What if we could help kids focus better in school by building in some physical exercise before school? I KNOW mornings are already rushed; I’m not talking about anything big or fancy. Even small changes can make a big difference, like waking up 5 minutes early and doing some yoga poses together, walking the dog, or getting to school a few minutes early to take a lap around the track. (I had a parent years ago who brought her child to school 15 minutes early and ran a mile with him every day before he came inside. He arrived in the classroom a little sweaty but could get his morning work done and join class meeting—a real win!)

Teachers are doing their best in tricky situations. Every teacher I know wants to help each child succeed. Especially given the last many years of Covid Teaching, however, teachers have been repeatedly asked to do the impossible. There is a way to dig a little deeper into what’s happening at school and do some problem-solving WHILE helping the teacher feel supported and appreciated.

What if we let teachers know that we want what they want—a happy, well-adjusted child who is as successful as they can be at school? If we turn our requests into queries, we set up a problem-solving relationship instead of an adversarial one.

In addition to dropping breadcrumbs about things to try, you’re also gathering valuable information that you will need if you decide to see a doctor about what’s going on with your child.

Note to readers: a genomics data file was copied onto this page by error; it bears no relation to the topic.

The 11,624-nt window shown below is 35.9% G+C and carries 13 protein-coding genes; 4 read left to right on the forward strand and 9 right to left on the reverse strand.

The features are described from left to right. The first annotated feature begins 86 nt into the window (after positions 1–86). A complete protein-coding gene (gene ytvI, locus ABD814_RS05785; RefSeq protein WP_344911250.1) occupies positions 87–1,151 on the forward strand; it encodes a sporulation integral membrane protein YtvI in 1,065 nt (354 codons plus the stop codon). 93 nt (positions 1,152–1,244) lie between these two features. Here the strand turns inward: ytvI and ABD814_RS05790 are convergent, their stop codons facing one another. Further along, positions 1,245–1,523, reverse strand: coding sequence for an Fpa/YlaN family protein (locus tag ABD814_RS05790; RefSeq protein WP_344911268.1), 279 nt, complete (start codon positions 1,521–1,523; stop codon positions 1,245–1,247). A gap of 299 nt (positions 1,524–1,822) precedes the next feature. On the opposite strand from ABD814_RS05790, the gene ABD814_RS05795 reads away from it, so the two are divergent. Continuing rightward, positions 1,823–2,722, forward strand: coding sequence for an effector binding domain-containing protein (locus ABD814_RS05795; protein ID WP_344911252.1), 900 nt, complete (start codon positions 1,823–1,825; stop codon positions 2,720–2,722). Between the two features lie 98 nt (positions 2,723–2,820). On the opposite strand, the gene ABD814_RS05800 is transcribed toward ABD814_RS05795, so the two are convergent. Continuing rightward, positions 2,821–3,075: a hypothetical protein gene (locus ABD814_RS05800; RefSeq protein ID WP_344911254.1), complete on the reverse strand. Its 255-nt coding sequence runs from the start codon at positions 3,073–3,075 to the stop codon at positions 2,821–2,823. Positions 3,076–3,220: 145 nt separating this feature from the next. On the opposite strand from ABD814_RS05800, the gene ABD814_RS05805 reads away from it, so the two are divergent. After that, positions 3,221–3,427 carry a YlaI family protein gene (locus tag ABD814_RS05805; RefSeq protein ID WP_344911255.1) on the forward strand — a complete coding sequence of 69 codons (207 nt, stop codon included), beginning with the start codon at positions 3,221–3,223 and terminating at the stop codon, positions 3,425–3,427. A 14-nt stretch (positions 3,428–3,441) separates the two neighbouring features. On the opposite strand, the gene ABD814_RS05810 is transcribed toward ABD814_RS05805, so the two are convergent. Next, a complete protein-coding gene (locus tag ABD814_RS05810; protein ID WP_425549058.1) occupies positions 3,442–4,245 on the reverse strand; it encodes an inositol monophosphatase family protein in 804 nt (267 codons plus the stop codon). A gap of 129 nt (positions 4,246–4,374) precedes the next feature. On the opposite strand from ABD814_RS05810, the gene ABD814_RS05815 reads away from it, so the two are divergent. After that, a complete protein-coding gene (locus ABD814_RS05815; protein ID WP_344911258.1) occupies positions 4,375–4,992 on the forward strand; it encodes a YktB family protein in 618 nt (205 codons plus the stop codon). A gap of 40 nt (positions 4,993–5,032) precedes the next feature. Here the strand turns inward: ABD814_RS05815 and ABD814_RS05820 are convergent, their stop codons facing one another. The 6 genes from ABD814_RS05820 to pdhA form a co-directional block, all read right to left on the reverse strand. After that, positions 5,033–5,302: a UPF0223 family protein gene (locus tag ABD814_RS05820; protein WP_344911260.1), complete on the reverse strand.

Here are some questions to get you started:

Does the need for movement happen mostly when the group is on the rug listening, or when the child is working individually?

If mostly during listening or quiet times, does sitting in a chair or standing at the back of the group help?

Does having a job like writing things down or on-topic drawing help?
Does sensory input help? (I am NOT a fan of “fidgets,” as they are mostly distracting toys, but I’m a big fan of sensory input like having a strip of scratchy Velcro under the chair or having a small binder clip to hold. Explore what truly helps your child focus and doesn’t become a toy.)

If mostly during individual work times, does the child understand what to do?
Are they paralyzed by the enormity of the task and need it broken down into smaller steps (even folding a worksheet in half so they can only see part of the page can cut down on visual distractions and overwhelm)?
Does a small stickie note on the child’s desk with reminders of what to do next help?

Does the child get lost during transitions? If so, what happens if the teacher writes directions on the board for the child to reference? Or what happens if they ask the child to repeat the directions for the teacher before they leave the rug?

Does the lack of attention or need for movement happen at a particular time of day?
If so, can the teacher let them have a quick high-protein, low sugar snack around that time? (High protein breakfasts or mid-day protein bars can help!)

It’s heartbreaking to know that your child is struggling with attention and focus at school. Even if you’ve seen the signs for a while, it’s challenging to know what to do next. Please remember that we are asking extraordinary things of young people. While those expectations aren’t going away any time soon, we can take simple, concrete actions to help our children meet those expectations with greater ease. When we ask the right questions and partner with the right professionals, we can smooth the challenging path for ourselves and our children.

Remember that parenting has no one-size-fits-all approach, and the target is constantly in motion. No matter how confused, exhausted, or disheartened you feel, there is hope and support for your family.

If you would like to discuss this or any other parenting issue, please reach out to me at